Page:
Welcome to your sales weekly roundup for February 24-March 3. This week we’ve got the latest from HBR from CEB’s finest, End-of-Pipeline-Management Advice from Princess Leia and why business executives need to join the conversation on digital. Enjoy.
CEB powerhouse Nicholas Toman, Brent Adamson and Cristina Gomez write on how the best modern organizations help customers consider not just what to buy but how. They describe key tactics, as well as organizational characteristics. The combination of these help “simplify the purchase journey, drive sales, and ultimately increase customer loyalty.”
Suppliers that make buying easy are 62% likelier than other suppliers to win a high-quality sale (premium offerings).
So what are the prescriptive tactics that help customers decide how and what to buy?
Map the Journey.
Rather than employing what CEB calls a purchase-from-us journey (a focus on the vendor’s process and offering), B2B marketing executives should take on a more agnostic journey approach.
In the awareness stage, this means creating content around whether there is a problem, prioritizing competing business challenges, etc. In the consideration stage, this means the “how” part of the journey: “build-versus-buy options, technology-versus-people solutions, and the implications of integrating various solutions with existing systems.” In the decision stage the customer considers different suppliers The last stage is, most likely, where the customer contacts a sales rep.
Mapping, the authors point out, also includes identifying obstacles to purchase. Interviews are a great way to gain greater insights into customer pain points. Some common themes among customer challenges:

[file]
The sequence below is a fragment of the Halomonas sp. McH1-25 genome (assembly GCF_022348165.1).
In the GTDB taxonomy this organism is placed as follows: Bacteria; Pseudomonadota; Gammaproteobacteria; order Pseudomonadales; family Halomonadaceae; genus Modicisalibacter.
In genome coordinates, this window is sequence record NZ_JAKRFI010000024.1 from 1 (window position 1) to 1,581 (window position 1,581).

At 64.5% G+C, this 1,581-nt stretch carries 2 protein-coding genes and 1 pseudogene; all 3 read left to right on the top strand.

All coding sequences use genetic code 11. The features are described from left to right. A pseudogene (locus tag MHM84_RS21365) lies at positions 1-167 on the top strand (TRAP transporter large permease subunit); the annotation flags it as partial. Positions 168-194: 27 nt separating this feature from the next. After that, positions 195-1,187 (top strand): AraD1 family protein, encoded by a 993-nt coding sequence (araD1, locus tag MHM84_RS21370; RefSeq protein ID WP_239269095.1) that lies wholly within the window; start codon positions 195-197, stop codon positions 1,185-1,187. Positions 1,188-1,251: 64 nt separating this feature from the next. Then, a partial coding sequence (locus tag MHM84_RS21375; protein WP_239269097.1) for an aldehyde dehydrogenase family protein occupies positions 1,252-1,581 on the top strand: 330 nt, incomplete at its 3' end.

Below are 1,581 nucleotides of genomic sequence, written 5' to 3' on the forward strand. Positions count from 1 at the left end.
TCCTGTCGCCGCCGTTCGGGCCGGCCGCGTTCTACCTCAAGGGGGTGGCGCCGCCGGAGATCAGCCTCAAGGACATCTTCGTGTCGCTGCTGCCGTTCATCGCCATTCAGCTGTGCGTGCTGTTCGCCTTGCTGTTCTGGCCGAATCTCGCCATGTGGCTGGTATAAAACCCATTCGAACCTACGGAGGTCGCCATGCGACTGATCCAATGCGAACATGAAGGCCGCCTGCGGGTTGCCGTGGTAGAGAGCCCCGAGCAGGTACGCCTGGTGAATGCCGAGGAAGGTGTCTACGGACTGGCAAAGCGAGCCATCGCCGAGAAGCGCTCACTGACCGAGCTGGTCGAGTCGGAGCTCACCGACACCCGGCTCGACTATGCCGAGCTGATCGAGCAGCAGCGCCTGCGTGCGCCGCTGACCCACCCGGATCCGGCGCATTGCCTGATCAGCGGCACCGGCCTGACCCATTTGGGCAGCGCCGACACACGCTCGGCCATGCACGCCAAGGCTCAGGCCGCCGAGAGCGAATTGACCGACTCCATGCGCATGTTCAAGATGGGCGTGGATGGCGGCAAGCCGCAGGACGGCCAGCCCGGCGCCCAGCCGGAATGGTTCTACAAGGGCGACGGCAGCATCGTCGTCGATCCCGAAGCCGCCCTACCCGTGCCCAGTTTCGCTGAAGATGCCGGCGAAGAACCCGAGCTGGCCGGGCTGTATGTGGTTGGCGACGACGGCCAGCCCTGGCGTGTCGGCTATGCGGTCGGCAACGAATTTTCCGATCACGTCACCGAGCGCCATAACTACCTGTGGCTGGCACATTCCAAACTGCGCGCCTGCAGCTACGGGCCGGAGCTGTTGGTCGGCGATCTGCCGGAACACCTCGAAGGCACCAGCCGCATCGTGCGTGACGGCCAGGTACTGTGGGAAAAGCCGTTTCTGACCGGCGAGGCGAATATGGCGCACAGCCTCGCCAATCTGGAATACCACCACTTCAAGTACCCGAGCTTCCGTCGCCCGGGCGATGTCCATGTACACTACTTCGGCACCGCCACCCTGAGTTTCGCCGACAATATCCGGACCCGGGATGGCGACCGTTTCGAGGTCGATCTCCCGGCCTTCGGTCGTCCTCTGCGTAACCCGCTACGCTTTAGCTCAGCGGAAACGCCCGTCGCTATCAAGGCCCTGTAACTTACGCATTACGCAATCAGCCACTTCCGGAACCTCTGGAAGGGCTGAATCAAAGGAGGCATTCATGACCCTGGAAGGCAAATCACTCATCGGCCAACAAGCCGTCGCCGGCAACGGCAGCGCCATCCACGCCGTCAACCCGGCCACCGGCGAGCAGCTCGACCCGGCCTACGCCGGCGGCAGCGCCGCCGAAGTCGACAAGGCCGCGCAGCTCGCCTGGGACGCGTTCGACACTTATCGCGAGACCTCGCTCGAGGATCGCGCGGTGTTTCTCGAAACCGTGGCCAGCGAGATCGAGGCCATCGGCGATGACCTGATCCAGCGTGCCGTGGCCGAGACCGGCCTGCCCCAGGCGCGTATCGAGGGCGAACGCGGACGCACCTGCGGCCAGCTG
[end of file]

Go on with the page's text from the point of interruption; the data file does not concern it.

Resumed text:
Early stages: information-based challenges such as drawing clear conclusions from often conflicting data or recommendations.
Middle stages: Communication, data vulnerability, system integration with the IT team, aligning decision maker’s competing priorities and “reconciling conflicting interpretations of business needs or leadership directives.”
Late stages: Implementation plan (pilot vs large-scale rollout), ROI, product options.
inability to agree on a specific plan for implementation (such as a pilot versus a large-scale rollout) or a disagreement about the ROI of various product options or configurations, such as on-premises vs cloud-based CRM.
Prescriptive efforts must meet three requirements, say the authors.
- Unbiased and credible
- Reduce indecision and compel action
- Facilitate progress along a purchase path leading to a solution that the supplier is uniquely able to provide.
Track Customer Progress.
The key to eliminating purchase obstacles is to know exactly where your customers are on their purchase journey, write the authors. Good verifiers share three attributes:
1) They require active participation—customers must take clear steps confirming that they’ve committed to advancing the purchase process.
2) They are binary and objective, minimizing the potential for misinterpretation—the customer either did or didn’t engage in a diagnostic, commit resources, or approve next steps in writing.